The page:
On Pentecost Sunday, I attended service at St. Vincent’s Cathedral in order to hear Bp. Fanuel Magangani of Northern Malawi preach. He is such a Godly man, and it was a joy to listen to him. The Saturday before, the World Mission Committee member of the Malawi sub-committee met with the bishop for a day of prayer, reflection, and planning. We will be celebrating twenty years of partnership between our diocese and the Diocese of Northern Malawi at an event on June 7 at St. Anne’s church in Fort Worth. I urge you to attend if you can.
We as members of the Body of Christ are called to live the Great Commission. In the book of Acts, chapter 1, verse 8, our Lord Jesus told the disciples:
“you shall receive power when the Holy Spirit has come upon you; and you shall be my witnesses in Jerusalem and in all Judea and Samar′ia and to the end of the earth.”
In his sermon, Bp. Fanuel related this verse to our mission to the world. Jerusalem can be interpreted to mean those among us who are believers, who accept Jesus as Lord and Savior, and who are at work in his kingdom. These need to be continually taught the faith, and strengthened in their walk with the Lord.
Those in Judea can be interpreted as those who are like us, but not us, meaning those who believe, but their belief is incomplete. There are many who have unorthodox beliefs, who have been taught wrongly, and who need to hear that they are no longer under the Law of behavior, but are saved by grace through faith in Jesus alone.
Those in Samara can be interpreted in context, and for those in Malawi, it is the Muslims who have faith, but do not know Jesus as the Son of God. Many who are taught about Jesus come to accept him, and learn that the Law of Love is foremost in the plan of God.
Those toward the end of the earth can be interpreted to mean those who have not faith is God at all, who are unbelievers. These may not even know that there is a God who loves them and desires to show them his love. These may have some longing for God’s love, but do not know who he is. It is up to us to show them his love.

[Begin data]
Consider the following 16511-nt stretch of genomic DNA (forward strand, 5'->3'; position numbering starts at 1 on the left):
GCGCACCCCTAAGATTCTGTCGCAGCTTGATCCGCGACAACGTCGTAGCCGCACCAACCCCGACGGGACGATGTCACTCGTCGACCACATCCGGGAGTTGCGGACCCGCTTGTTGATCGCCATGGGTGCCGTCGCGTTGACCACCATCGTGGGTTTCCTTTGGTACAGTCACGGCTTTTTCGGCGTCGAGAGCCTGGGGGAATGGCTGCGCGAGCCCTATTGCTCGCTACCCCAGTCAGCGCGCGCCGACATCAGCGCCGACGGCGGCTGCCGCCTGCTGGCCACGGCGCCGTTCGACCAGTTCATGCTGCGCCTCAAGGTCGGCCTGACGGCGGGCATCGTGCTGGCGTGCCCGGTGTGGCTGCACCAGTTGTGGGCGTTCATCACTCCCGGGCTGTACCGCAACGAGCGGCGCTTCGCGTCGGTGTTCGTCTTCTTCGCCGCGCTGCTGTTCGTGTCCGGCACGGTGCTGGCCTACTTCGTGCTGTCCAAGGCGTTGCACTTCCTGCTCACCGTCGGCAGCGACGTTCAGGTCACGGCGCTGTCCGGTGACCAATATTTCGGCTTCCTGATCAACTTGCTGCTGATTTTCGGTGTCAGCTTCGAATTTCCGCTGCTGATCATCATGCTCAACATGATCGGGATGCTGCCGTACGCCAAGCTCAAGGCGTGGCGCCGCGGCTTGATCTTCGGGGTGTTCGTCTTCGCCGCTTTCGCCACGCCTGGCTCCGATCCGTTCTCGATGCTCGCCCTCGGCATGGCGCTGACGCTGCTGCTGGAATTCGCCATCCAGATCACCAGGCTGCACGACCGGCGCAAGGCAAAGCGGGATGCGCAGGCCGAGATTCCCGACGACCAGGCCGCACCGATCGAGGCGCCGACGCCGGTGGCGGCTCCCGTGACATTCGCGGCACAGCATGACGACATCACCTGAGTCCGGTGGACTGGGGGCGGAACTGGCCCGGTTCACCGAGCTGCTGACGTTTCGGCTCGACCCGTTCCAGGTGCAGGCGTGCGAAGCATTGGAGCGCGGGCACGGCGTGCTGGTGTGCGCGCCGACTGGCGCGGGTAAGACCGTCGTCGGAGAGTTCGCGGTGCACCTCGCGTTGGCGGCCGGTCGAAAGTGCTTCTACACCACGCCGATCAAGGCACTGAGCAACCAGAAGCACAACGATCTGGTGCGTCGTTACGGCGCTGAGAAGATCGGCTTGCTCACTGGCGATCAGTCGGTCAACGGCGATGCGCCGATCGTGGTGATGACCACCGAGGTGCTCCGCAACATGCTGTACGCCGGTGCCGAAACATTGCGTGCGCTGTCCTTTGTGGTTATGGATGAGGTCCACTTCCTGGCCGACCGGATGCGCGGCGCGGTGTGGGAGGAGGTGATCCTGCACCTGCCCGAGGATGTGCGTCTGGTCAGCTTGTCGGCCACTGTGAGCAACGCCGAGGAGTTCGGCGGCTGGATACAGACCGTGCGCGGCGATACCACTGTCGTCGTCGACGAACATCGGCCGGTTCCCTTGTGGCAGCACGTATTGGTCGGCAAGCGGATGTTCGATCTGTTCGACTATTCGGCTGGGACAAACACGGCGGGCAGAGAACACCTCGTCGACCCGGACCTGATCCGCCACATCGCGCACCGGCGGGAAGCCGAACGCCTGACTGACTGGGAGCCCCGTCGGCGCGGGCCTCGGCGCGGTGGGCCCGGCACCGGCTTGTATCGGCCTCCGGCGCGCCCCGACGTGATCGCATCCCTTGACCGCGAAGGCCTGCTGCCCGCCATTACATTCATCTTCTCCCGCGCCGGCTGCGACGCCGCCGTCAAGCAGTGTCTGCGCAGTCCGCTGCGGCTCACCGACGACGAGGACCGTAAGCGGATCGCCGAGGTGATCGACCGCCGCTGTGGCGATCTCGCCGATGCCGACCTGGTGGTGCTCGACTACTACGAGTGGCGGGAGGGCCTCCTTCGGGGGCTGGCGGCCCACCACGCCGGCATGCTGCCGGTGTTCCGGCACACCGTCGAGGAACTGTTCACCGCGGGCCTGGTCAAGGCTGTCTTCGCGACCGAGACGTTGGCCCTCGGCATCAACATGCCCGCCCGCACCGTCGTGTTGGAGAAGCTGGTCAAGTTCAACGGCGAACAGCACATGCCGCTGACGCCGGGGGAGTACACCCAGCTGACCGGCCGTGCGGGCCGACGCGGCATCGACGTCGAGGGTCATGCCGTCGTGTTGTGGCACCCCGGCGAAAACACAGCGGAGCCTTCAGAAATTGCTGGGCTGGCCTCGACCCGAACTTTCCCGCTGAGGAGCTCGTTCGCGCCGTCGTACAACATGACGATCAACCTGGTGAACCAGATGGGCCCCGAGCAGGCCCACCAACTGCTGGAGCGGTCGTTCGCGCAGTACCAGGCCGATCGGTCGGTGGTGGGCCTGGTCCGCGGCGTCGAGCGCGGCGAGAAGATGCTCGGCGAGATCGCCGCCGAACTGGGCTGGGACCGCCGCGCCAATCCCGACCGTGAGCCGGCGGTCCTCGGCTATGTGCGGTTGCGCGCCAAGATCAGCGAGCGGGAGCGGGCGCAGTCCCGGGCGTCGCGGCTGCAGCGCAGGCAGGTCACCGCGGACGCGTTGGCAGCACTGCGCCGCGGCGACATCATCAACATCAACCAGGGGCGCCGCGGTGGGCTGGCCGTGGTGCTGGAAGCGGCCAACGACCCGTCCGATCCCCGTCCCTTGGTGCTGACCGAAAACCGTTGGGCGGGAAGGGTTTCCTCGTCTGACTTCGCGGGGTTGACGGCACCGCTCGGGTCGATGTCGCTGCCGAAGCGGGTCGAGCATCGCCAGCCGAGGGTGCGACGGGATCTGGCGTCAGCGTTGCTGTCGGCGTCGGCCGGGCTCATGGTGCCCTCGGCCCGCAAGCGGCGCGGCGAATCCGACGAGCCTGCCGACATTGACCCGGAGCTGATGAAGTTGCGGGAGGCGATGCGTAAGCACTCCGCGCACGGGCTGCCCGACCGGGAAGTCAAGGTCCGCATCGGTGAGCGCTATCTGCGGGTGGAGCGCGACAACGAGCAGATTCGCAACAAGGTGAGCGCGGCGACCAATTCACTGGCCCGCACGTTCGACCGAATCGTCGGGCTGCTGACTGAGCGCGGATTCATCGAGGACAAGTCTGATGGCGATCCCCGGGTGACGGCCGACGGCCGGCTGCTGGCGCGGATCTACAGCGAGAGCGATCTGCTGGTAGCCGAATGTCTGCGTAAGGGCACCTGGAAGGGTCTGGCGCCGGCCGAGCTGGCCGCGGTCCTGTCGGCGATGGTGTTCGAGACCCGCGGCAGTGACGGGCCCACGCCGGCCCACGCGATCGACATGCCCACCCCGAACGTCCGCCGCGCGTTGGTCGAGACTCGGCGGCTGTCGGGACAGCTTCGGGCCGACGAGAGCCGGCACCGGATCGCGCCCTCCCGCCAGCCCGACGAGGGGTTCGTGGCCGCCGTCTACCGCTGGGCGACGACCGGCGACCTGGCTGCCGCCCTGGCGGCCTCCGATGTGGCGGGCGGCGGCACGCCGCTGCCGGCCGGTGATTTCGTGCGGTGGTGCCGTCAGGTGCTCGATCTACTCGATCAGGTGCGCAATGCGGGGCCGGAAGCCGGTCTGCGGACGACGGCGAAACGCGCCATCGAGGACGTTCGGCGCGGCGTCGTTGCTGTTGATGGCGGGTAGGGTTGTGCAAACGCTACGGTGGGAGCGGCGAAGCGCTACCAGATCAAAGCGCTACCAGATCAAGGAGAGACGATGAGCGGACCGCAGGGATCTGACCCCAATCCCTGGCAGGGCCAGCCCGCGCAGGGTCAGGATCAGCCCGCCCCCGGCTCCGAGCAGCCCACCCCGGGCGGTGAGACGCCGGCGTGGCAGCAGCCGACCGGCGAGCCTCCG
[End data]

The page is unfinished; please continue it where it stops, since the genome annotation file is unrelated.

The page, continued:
Pentecost is the fiftieth day of Eastertide (not 50 days after Easter, as is widely said) and it is on that day that we commemorate the gift of the Holy Spirit.
When the day of Pentecost came, they were all together in one place. 2 Suddenly a sound like the blowing of a violent wind came from heaven and filled the whole house where they were sitting. 3 They saw what seemed to be tongues of fire that separated and came to rest on each of them. 4 All of them were filled with the Holy Spirit and began to speak in other tongues[a] as the Spirit enabled them.” Act 2:1-4
The apostles were filled with the Holy Spirit and began to preach the Gospel in the languages of those who were present to hear it. The Good News that the Spirit of Christ wants to live in each and every one of us is not limited to your neighborhood, or your city, but it is for the whole world. We are the foot soldiers of this mission, and it is our primary duty at such to work to spread the Good News to everyone. Don’t worry about what you are to say, as God will give you the words. Simply be friendly and loving and let your light shine!